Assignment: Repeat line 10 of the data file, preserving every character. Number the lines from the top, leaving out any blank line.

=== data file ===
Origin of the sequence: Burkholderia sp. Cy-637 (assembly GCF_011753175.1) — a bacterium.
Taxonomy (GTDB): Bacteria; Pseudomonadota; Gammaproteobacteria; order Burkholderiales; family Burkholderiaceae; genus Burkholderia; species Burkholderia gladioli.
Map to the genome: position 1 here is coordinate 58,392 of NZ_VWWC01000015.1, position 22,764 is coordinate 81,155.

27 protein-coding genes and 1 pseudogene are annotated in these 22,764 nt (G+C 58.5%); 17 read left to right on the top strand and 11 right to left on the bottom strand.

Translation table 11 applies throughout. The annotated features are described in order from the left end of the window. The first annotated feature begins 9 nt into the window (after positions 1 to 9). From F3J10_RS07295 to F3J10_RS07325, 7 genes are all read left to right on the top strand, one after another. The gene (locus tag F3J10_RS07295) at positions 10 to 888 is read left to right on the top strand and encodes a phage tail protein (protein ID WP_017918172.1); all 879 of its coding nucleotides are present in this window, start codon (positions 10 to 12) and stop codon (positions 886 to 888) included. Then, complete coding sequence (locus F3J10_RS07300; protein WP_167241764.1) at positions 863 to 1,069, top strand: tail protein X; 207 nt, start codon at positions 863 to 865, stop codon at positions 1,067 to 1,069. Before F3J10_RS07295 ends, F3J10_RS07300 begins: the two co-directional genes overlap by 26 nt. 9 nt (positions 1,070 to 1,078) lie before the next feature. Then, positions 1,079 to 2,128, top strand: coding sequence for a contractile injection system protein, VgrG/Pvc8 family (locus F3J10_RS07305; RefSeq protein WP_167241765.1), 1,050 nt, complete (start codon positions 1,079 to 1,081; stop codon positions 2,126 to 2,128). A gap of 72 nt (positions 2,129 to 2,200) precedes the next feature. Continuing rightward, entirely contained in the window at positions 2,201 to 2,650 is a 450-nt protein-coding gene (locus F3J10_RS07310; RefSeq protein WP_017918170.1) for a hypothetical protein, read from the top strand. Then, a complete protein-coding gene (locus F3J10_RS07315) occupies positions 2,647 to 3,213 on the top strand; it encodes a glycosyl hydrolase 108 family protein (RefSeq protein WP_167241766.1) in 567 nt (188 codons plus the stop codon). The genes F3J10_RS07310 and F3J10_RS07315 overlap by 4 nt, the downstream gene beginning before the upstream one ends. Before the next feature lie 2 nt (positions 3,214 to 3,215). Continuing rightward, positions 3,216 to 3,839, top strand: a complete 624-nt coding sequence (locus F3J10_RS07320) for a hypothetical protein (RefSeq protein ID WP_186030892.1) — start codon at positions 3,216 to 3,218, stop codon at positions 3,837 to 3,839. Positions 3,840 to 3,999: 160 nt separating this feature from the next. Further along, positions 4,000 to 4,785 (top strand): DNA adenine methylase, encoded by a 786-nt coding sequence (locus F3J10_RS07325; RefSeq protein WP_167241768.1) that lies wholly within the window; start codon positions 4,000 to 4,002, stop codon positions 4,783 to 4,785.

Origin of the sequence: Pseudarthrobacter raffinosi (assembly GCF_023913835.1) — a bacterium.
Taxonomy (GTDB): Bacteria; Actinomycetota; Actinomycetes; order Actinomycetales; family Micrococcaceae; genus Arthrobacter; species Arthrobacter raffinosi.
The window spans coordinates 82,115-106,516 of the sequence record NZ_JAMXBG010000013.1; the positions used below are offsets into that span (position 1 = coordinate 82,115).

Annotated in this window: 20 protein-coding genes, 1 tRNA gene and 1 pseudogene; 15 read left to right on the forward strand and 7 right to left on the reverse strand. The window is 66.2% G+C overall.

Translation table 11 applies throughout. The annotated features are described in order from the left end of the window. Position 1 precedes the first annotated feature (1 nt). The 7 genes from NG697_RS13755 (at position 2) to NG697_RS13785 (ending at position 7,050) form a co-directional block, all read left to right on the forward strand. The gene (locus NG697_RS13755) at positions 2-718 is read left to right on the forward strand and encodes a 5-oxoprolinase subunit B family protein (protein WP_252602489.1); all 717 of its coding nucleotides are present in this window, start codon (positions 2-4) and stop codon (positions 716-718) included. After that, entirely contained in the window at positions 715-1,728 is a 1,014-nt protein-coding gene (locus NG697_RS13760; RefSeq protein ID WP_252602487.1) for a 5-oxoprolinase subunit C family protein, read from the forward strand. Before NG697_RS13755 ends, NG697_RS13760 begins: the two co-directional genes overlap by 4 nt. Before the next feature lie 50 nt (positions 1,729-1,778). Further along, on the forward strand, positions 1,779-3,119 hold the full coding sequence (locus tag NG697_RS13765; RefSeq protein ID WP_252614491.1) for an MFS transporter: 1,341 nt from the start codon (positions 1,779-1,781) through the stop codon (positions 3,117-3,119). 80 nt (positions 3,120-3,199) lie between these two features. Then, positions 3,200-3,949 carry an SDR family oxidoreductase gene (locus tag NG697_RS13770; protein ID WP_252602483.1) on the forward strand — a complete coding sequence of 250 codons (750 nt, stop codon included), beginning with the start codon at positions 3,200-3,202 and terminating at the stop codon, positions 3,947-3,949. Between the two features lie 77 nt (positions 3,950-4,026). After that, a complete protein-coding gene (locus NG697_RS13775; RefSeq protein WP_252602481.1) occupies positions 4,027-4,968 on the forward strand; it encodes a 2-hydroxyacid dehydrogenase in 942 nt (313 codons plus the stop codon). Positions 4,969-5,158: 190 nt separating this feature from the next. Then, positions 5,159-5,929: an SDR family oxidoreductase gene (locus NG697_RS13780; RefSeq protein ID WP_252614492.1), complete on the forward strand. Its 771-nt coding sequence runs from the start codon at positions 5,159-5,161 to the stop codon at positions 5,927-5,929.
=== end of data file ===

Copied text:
Translation table 11 applies throughout. The annotated features are described in order from the left end of the window. Position 1 precedes the first annotated feature (1 nt). The 7 genes from NG697_RS13755 (at position 2) to NG697_RS13785 (ending at position 7,050) form a co-directional block, all read left to right on the forward strand. The gene (locus NG697_RS13755) at positions 2-718 is read left to right on the forward strand and encodes a 5-oxoprolinase subunit B family protein (protein WP_252602489.1); all 717 of its coding nucleotides are present in this window, start codon (positions 2-4) and stop codon (positions 716-718) included. After that, entirely contained in the window at positions 715-1,728 is a 1,014-nt protein-coding gene (locus NG697_RS13760; RefSeq protein ID WP_252602487.1) for a 5-oxoprolinase subunit C family protein, read from the forward strand. Before NG697_RS13755 ends, NG697_RS13760 begins: the two co-directional genes overlap by 4 nt. Before the next feature lie 50 nt (positions 1,729-1,778). Further along, on the forward strand, positions 1,779-3,119 hold the full coding sequence (locus tag NG697_RS13765; RefSeq protein ID WP_252614491.1) for an MFS transporter: 1,341 nt from the start codon (positions 1,779-1,781) through the stop codon (positions 3,117-3,119). 80 nt (positions 3,120-3,199) lie between these two features. Then, positions 3,200-3,949 carry an SDR family oxidoreductase gene (locus tag NG697_RS13770; protein ID WP_252602483.1) on the forward strand — a complete coding sequence of 250 codons (750 nt, stop codon included), beginning with the start codon at positions 3,200-3,202 and terminating at the stop codon, positions 3,947-3,949. Between the two features lie 77 nt (positions 3,950-4,026). After that, a complete protein-coding gene (locus NG697_RS13775; RefSeq protein WP_252602481.1) occupies positions 4,027-4,968 on the forward strand; it encodes a 2-hydroxyacid dehydrogenase in 942 nt (313 codons plus the stop codon). Positions 4,969-5,158: 190 nt separating this feature from the next. Then, positions 5,159-5,929: an SDR family oxidoreductase gene (locus NG697_RS13780; RefSeq protein ID WP_252614492.1), complete on the forward strand. Its 771-nt coding sequence runs from the start codon at positions 5,159-5,161 to the stop codon at positions 5,927-5,929.